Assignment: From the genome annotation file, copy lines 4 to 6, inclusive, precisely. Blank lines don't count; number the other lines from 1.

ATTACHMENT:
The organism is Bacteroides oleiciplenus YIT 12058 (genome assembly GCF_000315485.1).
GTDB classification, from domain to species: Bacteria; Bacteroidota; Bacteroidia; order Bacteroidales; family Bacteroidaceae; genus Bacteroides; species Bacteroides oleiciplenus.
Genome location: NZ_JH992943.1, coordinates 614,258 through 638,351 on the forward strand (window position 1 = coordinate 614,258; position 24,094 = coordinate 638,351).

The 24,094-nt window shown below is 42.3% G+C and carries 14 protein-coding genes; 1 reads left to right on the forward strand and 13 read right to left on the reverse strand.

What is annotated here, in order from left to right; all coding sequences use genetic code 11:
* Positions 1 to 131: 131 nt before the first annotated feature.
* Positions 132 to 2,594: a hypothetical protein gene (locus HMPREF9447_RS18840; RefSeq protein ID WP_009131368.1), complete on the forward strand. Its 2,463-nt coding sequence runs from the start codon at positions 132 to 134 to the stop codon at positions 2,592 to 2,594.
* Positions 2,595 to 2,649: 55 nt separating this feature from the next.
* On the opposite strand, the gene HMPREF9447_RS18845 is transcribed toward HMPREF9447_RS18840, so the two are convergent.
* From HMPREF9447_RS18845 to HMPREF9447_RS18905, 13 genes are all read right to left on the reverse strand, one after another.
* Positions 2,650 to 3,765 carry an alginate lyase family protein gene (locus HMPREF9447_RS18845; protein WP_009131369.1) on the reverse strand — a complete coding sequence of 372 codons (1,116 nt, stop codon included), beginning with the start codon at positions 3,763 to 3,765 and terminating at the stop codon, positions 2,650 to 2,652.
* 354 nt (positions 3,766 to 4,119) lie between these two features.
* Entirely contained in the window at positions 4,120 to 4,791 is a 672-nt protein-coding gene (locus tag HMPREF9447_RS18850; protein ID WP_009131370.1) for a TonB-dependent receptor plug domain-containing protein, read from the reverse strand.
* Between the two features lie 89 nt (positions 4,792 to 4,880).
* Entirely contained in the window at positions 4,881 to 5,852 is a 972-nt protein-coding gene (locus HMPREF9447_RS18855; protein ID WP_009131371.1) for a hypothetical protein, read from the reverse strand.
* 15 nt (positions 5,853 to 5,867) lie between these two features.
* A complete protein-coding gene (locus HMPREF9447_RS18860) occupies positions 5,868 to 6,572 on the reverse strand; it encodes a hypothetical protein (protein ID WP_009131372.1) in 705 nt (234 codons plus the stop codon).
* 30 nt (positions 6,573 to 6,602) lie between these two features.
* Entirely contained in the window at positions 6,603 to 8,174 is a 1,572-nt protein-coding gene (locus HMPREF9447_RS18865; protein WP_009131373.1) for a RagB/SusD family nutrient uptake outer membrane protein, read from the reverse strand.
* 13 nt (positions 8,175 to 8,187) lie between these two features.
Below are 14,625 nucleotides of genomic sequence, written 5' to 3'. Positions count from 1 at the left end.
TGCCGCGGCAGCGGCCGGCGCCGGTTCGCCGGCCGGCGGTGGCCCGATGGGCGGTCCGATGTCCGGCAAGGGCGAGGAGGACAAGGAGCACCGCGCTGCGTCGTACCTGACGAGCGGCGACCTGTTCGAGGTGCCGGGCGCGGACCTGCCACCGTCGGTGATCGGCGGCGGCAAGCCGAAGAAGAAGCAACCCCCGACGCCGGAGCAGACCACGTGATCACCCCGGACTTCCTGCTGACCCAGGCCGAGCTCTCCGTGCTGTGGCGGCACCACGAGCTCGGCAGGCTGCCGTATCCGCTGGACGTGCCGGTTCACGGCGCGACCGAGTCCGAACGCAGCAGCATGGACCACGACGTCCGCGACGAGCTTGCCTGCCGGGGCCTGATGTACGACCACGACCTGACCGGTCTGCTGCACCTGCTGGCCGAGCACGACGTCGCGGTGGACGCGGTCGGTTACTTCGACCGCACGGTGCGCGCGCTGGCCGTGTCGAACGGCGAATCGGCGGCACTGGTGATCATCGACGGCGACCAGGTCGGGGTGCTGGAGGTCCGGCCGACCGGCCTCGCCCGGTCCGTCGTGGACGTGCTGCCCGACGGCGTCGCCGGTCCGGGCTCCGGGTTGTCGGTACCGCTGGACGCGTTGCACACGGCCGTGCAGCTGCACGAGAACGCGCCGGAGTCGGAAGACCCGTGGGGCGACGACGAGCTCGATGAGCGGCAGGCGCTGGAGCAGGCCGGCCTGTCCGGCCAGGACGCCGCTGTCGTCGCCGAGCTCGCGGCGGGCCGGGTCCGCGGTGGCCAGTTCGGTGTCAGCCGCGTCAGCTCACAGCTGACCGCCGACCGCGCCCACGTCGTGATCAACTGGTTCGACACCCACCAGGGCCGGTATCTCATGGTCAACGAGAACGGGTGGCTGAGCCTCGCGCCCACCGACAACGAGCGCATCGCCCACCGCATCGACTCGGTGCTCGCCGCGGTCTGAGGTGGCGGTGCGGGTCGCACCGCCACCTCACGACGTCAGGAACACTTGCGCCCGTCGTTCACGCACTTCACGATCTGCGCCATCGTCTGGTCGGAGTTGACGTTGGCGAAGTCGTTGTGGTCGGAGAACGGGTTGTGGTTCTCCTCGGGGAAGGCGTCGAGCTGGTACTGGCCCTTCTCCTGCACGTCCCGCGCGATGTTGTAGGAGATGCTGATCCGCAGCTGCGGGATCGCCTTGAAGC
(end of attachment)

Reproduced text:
The 24,094-nt window shown below is 42.3% G+C and carries 14 protein-coding genes; 1 reads left to right on the forward strand and 13 read right to left on the reverse strand.

What is annotated here, in order from left to right; all coding sequences use genetic code 11:
* Positions 1 to 131: 131 nt before the first annotated feature.